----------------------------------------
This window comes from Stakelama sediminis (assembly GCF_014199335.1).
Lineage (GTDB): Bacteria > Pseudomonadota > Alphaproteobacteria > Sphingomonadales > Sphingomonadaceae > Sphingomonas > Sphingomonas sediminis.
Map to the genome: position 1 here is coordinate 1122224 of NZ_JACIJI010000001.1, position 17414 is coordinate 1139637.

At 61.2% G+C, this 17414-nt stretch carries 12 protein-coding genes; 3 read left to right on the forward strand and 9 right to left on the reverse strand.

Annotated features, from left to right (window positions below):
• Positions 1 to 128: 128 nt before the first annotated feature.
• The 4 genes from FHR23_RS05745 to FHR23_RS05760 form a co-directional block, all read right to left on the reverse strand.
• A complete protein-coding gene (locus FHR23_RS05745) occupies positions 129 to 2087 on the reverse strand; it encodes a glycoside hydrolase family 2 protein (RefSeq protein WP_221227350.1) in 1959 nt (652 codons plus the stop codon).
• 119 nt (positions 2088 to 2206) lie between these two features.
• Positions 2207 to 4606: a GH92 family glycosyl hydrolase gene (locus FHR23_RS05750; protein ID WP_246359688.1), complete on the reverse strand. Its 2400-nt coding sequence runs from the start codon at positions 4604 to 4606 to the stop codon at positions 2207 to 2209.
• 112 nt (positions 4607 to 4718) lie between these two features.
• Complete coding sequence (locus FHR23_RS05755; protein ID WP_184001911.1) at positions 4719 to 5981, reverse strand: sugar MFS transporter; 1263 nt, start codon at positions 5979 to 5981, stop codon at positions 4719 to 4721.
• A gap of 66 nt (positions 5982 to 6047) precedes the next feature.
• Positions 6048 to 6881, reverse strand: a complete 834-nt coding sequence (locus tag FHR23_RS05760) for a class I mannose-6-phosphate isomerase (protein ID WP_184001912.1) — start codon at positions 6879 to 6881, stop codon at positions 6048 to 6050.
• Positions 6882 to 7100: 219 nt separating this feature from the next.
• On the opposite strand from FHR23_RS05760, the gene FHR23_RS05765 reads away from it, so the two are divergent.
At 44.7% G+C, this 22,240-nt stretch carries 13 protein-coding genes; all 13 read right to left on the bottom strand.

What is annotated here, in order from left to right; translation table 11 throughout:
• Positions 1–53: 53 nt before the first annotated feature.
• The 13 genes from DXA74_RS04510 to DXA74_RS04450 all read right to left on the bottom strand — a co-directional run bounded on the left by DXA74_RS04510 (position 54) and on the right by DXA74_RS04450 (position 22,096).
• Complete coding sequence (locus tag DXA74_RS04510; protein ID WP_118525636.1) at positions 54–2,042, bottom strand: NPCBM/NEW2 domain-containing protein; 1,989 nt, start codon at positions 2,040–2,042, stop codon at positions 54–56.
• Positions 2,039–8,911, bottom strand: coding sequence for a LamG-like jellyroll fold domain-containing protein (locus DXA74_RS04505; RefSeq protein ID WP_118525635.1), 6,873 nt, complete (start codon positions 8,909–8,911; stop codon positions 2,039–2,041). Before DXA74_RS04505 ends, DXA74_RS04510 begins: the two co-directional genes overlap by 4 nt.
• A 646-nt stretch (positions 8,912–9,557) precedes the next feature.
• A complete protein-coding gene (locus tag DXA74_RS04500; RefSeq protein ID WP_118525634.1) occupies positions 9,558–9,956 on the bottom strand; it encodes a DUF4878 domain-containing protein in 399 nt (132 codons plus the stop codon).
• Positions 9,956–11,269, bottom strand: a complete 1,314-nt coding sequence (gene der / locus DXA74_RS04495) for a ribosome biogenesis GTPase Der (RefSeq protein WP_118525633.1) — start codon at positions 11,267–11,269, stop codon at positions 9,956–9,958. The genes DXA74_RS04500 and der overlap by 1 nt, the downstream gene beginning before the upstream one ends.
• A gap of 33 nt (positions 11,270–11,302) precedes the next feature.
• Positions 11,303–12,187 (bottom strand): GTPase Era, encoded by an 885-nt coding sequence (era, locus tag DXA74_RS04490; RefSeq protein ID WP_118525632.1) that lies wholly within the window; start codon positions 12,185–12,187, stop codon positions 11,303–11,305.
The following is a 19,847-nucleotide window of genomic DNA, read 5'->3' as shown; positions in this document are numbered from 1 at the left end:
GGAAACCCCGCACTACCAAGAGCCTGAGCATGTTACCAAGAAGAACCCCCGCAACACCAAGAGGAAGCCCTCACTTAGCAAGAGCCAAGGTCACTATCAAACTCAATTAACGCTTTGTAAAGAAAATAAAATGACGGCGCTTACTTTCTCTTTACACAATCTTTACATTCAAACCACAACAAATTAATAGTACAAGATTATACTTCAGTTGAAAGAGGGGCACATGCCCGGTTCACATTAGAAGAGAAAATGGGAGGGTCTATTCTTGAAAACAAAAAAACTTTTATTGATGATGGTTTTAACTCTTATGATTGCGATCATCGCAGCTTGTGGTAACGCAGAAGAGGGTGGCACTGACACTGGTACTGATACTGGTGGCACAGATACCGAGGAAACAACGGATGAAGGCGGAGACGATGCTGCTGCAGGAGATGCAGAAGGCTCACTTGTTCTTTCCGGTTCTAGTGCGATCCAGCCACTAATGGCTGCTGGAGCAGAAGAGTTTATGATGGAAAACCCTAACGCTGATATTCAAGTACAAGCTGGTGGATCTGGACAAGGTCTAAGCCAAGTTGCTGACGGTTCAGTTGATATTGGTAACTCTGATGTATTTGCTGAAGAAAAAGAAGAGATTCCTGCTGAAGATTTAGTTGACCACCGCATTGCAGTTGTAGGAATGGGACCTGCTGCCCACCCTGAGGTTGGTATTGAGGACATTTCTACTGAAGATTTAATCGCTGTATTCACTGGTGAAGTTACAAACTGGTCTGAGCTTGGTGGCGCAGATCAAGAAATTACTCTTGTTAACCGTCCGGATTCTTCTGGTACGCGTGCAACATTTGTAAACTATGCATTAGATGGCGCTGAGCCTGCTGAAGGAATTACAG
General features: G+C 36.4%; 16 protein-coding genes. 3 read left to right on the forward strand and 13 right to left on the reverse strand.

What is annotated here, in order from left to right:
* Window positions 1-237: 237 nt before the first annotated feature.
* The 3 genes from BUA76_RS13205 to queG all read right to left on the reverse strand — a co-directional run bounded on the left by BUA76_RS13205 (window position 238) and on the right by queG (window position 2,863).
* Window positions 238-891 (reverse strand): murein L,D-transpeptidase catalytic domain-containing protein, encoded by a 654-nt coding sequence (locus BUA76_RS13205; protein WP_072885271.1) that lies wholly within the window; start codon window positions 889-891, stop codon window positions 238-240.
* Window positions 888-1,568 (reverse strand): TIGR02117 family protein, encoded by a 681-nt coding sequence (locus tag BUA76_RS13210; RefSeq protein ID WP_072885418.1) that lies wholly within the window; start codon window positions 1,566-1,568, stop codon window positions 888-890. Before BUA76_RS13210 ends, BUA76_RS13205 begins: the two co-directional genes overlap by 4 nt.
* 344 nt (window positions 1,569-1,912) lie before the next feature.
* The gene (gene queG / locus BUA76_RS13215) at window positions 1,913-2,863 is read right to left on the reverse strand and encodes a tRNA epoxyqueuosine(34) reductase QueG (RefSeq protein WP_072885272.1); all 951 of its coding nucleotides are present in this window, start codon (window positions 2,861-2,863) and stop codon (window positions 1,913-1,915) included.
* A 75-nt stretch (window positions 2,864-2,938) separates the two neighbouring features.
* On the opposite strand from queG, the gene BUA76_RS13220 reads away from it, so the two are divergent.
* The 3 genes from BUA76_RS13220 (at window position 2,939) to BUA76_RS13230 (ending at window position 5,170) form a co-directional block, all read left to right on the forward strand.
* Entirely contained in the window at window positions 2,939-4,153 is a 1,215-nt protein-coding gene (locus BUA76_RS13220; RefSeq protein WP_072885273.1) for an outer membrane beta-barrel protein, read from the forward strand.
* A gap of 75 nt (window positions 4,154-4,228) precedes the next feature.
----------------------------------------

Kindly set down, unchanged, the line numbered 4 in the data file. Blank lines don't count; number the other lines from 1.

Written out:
At 61.2% G+C, this 17414-nt stretch carries 12 protein-coding genes; 3 read left to right on the forward strand and 9 right to left on the reverse strand.